Galleries 321, 326 & 334
Explore the questions of “what is nature?” and “what is the relationship between humans and nature?”. This exhibition features the work of four contemporary artists whose practices examine the boundaries between humans and nature from a philosophical, spiritual, and material perspective. All the featured artists embrace and adapt historic Chinese artistic traditions through their chosen materials, process, or themes.
Oneness: Nature & Connectivity in Chinese Art shows that we are all connected, that our lives are closely linked with nature and how that impacts our world and environment. Works by Ming Fay, Tai Xiangzhou, and Wang Mansheng are shown in Gallery 321, while a large installation of ink paintings by Bingyi is featured in the Chinese Reception Hall, Gallery 326, and a series of related interventions is displayed in Gallery 334.
Get a sneak peek at works in this installation.
Bingyi 冰逸 (b. 1975)
Beijing- and Los Angeles-based artist Bingyi has spent decades creating mountain-and-river sized ink landscapes. Bingyi directly engages climate and topology in her creative processes, and her work bridges the categories of ink art, land art, and performance art. For example, she has dropped “ink bombs” from a helicopter to create a monumental-scale painting at the Shenzhen Bao’an Airport and replaced a disappearing waterfall with an ink-cascade. Bingyi also engages with digital media combined with architectural design, urban planning, filmmaking, poetry-writing and multi-media performances.
Ming Fay 費明杰 (b. 1943)
Ming Fay’s work explores the questions and emotions that spring from encounters between humans and nature. His oversized sculptures of fruit, bones, and shells; hybrid plant sculptures; and immersive garden installations draw on his understanding of nature as both the source and the product of human needs and desires. Born in Shanghai and raised in Hong Kong, Fay has lived, studied, and taught across the United States since 1961. The subjects, conceptual approaches, and historical references in Fay’s work reflects his life-long engagement with Chinese and American artistic practices and ideas about nature.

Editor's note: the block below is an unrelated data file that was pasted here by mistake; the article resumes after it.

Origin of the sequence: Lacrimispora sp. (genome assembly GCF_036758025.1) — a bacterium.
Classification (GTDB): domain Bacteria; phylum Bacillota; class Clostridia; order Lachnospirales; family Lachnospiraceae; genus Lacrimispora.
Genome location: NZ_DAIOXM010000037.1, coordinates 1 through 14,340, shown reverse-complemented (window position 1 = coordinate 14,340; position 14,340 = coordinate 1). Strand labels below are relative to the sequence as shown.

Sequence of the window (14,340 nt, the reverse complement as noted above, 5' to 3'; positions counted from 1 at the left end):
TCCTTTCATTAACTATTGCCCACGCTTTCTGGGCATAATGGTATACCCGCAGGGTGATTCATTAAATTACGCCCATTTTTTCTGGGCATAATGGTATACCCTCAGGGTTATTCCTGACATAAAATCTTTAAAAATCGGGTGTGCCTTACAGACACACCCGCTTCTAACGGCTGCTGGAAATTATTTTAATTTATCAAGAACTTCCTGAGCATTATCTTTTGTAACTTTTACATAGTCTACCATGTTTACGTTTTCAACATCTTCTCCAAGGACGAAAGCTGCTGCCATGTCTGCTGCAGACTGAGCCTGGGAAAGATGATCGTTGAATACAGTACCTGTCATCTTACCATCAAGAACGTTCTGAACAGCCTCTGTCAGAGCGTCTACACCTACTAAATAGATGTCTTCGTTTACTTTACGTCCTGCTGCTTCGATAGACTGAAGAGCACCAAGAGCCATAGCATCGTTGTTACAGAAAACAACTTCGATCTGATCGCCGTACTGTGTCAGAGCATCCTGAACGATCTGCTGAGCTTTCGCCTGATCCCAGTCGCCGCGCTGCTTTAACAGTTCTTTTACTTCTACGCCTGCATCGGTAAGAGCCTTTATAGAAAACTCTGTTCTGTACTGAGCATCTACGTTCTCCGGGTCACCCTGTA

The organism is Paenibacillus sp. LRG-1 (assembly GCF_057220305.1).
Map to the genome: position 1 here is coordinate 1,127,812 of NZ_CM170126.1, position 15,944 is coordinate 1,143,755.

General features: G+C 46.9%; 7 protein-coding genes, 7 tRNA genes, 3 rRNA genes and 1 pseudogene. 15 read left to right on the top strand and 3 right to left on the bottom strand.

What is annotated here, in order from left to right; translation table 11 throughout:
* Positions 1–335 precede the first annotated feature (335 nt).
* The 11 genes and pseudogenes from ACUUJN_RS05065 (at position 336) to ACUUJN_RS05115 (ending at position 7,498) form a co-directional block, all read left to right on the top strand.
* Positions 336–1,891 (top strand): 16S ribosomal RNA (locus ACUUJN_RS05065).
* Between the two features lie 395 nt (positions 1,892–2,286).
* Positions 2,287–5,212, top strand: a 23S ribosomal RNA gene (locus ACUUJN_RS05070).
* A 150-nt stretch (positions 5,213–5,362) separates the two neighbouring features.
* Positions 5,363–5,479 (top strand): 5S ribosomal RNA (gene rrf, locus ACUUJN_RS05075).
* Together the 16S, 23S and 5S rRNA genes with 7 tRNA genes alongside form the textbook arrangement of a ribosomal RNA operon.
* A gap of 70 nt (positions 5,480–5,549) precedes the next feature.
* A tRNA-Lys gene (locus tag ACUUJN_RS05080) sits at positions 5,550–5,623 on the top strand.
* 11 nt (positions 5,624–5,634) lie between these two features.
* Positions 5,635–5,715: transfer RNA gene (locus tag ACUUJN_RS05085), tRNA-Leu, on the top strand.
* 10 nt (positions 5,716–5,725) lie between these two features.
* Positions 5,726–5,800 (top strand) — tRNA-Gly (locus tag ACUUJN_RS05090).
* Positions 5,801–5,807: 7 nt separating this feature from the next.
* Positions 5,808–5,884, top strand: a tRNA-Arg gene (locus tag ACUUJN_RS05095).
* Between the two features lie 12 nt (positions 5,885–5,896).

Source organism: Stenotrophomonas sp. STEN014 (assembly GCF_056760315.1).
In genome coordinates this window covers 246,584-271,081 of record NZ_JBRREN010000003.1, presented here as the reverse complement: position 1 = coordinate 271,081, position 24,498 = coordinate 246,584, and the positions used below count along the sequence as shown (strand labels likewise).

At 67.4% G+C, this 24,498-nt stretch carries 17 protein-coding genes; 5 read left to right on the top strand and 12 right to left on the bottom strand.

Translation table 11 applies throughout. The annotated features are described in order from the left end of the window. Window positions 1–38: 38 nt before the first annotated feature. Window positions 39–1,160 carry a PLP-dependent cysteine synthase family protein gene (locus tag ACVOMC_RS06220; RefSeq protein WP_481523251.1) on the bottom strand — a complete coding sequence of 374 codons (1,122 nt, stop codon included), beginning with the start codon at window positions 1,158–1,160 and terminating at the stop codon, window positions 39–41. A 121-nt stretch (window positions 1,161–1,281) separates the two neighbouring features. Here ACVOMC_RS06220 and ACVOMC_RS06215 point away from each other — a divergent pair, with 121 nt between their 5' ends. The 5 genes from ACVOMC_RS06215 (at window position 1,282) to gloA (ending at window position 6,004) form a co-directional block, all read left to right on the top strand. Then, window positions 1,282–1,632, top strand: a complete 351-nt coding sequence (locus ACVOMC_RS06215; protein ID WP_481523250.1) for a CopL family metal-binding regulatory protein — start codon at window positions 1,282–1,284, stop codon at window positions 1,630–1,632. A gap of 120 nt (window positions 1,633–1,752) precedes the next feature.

Tai Xiangzhou 泰祥洲 (b. 1968)
Tai Xiangzhou is a Beijing-based painter and art historian who uses texts and painting to investigate and transform the landscape painting tradition of China. Celebrated for his atmospheric landscape ink paintings on silk, his work addresses ideas about cosmology and Chinese philosophy, while also drawing on the materials, techniques, and styles of the landscape paintings of China’s 10th-14th centuries. Tai earned his Ph.D. from Tsinghua University in Beijing.
Wang Mansheng 王满晟 (b. 1962)
Wang Mansheng is a modern-day scholar-artist who is internationally renowned for his painting, calligraphy, and writing. He was born in Taiyuan; studied classical Chinese literature at Fudan University, Shanghai; and worked in the 1980s in Beijing at China Central Television. Since 1996, he has lived in New York. A resident of the Hudson River Valley, he draws inspiration and painting materials from his surrounding natural environment. A virtuoso ink painter, Wang reimagines and reinterprets historic scholarly painting subjects, such as pine trees and rocks, for our contemporary world.
Oneness: Nature and Connectivity in Chinese Art is made possible by The Robert H. N. Ho Family Foundation Global.
Hiromi Kinoshita, The Hannah L. and J. Welles Henderson Curator of Chinese Art; Gabrielle Niu, former Andrew W. Mellon Postdoctoral Curatorial Fellow